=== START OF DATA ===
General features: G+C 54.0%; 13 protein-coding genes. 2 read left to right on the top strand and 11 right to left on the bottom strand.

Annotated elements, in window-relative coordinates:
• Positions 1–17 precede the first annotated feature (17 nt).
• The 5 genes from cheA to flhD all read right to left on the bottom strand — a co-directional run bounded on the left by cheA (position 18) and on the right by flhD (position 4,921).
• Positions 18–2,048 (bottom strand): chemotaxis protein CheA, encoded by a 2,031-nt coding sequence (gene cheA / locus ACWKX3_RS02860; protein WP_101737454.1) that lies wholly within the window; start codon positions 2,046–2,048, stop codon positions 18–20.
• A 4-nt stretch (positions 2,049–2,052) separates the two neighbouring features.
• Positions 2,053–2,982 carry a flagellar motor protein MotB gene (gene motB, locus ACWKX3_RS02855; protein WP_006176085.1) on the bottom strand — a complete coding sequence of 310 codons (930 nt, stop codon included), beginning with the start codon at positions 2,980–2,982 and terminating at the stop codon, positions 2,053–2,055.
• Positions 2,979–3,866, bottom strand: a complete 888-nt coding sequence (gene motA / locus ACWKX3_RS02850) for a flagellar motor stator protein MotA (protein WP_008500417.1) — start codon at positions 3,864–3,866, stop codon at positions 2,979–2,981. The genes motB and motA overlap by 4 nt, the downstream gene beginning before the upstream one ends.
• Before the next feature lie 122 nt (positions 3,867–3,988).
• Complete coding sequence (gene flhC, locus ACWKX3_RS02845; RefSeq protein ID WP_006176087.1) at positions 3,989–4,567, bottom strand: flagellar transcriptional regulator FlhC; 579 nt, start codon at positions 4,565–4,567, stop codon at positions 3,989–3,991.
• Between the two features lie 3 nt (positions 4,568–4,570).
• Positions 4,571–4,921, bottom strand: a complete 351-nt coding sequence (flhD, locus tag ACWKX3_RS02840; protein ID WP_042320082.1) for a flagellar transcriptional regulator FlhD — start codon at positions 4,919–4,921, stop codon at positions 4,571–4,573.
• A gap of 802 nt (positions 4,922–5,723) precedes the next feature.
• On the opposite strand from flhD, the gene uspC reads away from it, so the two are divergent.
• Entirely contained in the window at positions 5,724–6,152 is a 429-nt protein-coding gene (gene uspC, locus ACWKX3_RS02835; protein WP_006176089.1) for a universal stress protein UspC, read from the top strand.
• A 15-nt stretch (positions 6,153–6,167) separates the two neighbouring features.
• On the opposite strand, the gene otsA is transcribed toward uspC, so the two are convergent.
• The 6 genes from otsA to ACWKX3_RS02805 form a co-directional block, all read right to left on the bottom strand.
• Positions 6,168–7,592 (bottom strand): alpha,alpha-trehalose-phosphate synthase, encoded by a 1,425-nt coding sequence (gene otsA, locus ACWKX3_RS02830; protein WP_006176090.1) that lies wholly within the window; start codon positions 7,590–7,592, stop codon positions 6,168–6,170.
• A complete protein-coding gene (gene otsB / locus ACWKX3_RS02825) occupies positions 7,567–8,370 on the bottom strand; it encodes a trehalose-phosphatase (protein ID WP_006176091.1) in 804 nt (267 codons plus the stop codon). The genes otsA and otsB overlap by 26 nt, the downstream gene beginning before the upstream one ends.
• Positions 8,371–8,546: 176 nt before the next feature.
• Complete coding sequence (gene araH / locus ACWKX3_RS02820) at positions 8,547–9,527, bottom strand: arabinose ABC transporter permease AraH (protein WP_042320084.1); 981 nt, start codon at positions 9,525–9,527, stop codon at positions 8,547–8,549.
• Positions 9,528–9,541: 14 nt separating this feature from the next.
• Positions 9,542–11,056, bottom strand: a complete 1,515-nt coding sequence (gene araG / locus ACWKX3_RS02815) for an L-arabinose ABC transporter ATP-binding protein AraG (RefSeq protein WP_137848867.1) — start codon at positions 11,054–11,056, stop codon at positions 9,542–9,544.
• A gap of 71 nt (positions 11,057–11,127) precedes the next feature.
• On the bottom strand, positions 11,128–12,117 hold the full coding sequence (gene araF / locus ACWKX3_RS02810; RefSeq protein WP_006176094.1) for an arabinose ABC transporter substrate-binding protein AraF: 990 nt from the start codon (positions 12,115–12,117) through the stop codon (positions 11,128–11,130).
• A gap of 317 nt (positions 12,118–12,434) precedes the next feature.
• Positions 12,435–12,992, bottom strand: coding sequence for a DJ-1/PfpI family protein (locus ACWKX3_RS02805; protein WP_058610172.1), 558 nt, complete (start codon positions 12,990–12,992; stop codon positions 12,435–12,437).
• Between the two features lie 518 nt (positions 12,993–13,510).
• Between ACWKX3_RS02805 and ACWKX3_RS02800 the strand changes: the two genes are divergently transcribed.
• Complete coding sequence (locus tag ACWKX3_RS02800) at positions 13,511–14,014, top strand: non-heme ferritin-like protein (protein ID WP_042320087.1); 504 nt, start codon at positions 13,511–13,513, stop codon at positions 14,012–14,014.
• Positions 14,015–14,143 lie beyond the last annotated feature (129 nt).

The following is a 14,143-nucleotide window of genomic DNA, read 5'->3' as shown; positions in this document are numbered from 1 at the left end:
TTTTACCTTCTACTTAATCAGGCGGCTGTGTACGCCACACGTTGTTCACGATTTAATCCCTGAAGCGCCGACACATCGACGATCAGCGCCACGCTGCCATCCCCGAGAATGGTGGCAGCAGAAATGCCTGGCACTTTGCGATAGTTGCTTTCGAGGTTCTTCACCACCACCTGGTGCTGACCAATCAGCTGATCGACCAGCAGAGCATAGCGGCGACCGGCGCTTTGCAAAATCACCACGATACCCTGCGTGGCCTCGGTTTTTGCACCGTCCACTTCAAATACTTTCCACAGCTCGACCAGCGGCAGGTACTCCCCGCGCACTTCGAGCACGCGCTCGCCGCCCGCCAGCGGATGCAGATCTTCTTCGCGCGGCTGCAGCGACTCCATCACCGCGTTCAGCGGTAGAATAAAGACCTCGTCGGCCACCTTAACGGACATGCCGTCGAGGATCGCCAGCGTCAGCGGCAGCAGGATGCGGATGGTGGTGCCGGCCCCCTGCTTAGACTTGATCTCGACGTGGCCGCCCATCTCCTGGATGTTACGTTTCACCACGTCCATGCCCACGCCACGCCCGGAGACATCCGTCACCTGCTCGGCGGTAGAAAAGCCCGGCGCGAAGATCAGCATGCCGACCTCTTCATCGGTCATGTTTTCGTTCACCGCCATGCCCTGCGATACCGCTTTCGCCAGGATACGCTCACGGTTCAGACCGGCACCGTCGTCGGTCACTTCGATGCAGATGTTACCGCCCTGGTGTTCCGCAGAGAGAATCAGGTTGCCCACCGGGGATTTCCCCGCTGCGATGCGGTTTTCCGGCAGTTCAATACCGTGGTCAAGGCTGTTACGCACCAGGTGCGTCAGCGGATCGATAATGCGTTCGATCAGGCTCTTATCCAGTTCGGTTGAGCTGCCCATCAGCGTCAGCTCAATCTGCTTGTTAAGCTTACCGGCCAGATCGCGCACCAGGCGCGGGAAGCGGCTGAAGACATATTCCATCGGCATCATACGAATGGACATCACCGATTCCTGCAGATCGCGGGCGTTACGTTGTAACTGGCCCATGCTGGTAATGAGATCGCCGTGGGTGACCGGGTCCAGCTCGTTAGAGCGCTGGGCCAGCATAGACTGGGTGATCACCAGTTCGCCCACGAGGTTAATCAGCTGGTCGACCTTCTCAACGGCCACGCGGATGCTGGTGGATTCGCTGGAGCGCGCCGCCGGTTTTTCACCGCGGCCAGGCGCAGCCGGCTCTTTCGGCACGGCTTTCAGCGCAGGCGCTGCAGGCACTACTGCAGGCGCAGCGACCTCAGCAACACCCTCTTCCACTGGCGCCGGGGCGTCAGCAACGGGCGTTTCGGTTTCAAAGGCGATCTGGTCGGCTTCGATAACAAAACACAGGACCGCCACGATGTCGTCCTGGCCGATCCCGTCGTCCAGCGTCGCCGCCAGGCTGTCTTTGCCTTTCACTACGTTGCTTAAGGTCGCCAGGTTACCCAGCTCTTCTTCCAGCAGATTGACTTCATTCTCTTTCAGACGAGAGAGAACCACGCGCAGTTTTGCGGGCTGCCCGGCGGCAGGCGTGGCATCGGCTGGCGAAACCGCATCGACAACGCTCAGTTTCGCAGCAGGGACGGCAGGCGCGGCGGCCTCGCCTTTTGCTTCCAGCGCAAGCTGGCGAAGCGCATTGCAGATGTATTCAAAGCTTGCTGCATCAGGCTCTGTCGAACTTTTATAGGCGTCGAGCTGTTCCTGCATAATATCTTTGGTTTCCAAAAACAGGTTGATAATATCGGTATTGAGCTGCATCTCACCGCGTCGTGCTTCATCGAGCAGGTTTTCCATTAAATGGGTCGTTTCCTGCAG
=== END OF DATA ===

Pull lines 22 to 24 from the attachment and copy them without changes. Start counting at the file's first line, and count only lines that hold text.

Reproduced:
• Complete coding sequence (gene araH / locus ACWKX3_RS02820) at positions 8,547–9,527, bottom strand: arabinose ABC transporter permease AraH (protein WP_042320084.1); 981 nt, start codon at positions 9,525–9,527, stop codon at positions 8,547–8,549.
• Positions 9,528–9,541: 14 nt separating this feature from the next.
• Positions 9,542–11,056, bottom strand: a complete 1,515-nt coding sequence (gene araG / locus ACWKX3_RS02815) for an L-arabinose ABC transporter ATP-binding protein AraG (RefSeq protein WP_137848867.1) — start codon at positions 11,054–11,056, stop codon at positions 9,542–9,544.